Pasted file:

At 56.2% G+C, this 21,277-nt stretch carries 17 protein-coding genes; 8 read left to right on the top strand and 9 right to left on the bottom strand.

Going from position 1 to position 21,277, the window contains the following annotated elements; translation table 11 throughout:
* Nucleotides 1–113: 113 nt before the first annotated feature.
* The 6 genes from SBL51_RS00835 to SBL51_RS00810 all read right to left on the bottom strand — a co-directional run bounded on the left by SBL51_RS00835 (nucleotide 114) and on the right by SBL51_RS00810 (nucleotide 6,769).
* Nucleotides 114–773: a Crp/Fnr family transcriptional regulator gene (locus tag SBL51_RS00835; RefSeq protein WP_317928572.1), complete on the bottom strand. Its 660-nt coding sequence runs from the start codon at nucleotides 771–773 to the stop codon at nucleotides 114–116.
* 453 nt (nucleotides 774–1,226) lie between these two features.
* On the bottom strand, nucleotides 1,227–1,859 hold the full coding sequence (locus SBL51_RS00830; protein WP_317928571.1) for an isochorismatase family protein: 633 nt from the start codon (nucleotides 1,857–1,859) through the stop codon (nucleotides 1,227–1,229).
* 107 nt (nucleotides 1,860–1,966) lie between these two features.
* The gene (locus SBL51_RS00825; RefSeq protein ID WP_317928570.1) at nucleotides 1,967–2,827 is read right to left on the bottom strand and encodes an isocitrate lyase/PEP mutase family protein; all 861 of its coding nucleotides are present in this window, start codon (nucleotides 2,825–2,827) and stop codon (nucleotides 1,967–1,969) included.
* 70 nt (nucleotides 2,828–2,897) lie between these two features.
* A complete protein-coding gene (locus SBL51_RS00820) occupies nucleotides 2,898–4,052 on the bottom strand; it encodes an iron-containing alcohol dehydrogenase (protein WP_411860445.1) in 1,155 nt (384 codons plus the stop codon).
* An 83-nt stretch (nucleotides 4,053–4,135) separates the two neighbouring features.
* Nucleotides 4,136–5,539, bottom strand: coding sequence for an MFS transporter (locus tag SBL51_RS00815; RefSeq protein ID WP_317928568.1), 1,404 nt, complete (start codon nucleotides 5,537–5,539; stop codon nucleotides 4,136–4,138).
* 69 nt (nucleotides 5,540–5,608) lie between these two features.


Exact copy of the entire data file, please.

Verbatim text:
At 56.2% G+C, this 21,277-nt stretch carries 17 protein-coding genes; 8 read left to right on the top strand and 9 right to left on the bottom strand.

Going from position 1 to position 21,277, the window contains the following annotated elements; translation table 11 throughout:
* Nucleotides 1–113: 113 nt before the first annotated feature.
* The 6 genes from SBL51_RS00835 to SBL51_RS00810 all read right to left on the bottom strand — a co-directional run bounded on the left by SBL51_RS00835 (nucleotide 114) and on the right by SBL51_RS00810 (nucleotide 6,769).
* Nucleotides 114–773: a Crp/Fnr family transcriptional regulator gene (locus tag SBL51_RS00835; RefSeq protein WP_317928572.1), complete on the bottom strand. Its 660-nt coding sequence runs from the start codon at nucleotides 771–773 to the stop codon at nucleotides 114–116.
* 453 nt (nucleotides 774–1,226) lie between these two features.
* On the bottom strand, nucleotides 1,227–1,859 hold the full coding sequence (locus SBL51_RS00830; protein WP_317928571.1) for an isochorismatase family protein: 633 nt from the start codon (nucleotides 1,857–1,859) through the stop codon (nucleotides 1,227–1,229).
* 107 nt (nucleotides 1,860–1,966) lie between these two features.
* The gene (locus SBL51_RS00825; RefSeq protein ID WP_317928570.1) at nucleotides 1,967–2,827 is read right to left on the bottom strand and encodes an isocitrate lyase/PEP mutase family protein; all 861 of its coding nucleotides are present in this window, start codon (nucleotides 2,825–2,827) and stop codon (nucleotides 1,967–1,969) included.
* 70 nt (nucleotides 2,828–2,897) lie between these two features.
* A complete protein-coding gene (locus SBL51_RS00820) occupies nucleotides 2,898–4,052 on the bottom strand; it encodes an iron-containing alcohol dehydrogenase (protein WP_411860445.1) in 1,155 nt (384 codons plus the stop codon).
* An 83-nt stretch (nucleotides 4,053–4,135) separates the two neighbouring features.
* Nucleotides 4,136–5,539, bottom strand: coding sequence for an MFS transporter (locus tag SBL51_RS00815; RefSeq protein ID WP_317928568.1), 1,404 nt, complete (start codon nucleotides 5,537–5,539; stop codon nucleotides 4,136–4,138).
* 69 nt (nucleotides 5,540–5,608) lie between these two features.